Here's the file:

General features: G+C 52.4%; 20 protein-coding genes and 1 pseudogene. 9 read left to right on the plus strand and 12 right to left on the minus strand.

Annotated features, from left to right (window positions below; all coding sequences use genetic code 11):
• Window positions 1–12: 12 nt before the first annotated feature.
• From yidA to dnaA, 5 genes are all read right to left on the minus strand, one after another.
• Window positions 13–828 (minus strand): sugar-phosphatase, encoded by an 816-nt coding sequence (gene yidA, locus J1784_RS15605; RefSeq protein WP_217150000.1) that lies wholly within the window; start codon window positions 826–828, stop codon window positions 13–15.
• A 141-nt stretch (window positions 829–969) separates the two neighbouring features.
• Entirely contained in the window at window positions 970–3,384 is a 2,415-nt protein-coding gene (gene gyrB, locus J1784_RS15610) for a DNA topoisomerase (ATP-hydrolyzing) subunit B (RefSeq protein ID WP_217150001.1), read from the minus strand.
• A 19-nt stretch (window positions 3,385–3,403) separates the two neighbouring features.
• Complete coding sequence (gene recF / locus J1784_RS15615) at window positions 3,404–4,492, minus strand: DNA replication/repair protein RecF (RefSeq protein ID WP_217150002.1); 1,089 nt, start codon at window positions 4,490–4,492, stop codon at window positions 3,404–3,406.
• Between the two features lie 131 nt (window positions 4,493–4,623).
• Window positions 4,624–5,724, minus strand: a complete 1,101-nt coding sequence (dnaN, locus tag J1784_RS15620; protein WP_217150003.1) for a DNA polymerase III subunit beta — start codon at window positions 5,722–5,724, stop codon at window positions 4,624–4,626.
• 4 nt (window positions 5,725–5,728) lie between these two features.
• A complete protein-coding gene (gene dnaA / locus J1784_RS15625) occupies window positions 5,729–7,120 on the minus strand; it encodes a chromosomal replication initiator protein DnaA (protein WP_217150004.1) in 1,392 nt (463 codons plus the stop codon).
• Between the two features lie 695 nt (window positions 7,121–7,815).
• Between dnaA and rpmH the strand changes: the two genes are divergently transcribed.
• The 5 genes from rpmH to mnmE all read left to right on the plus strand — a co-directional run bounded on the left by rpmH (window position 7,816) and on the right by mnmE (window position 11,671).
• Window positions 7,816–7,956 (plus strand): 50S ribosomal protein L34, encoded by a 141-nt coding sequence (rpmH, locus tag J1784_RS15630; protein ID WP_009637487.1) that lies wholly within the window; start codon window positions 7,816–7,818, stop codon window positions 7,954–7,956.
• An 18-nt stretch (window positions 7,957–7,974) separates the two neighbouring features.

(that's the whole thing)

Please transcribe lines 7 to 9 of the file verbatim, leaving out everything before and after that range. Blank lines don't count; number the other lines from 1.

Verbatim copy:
• Entirely contained in the window at window positions 970–3,384 is a 2,415-nt protein-coding gene (gene gyrB, locus J1784_RS15610) for a DNA topoisomerase (ATP-hydrolyzing) subunit B (RefSeq protein ID WP_217150001.1), read from the minus strand.
• A 19-nt stretch (window positions 3,385–3,403) separates the two neighbouring features.
• Complete coding sequence (gene recF / locus J1784_RS15615) at window positions 3,404–4,492, minus strand: DNA replication/repair protein RecF (RefSeq protein ID WP_217150002.1); 1,089 nt, start codon at window positions 4,490–4,492, stop codon at window positions 3,404–3,406.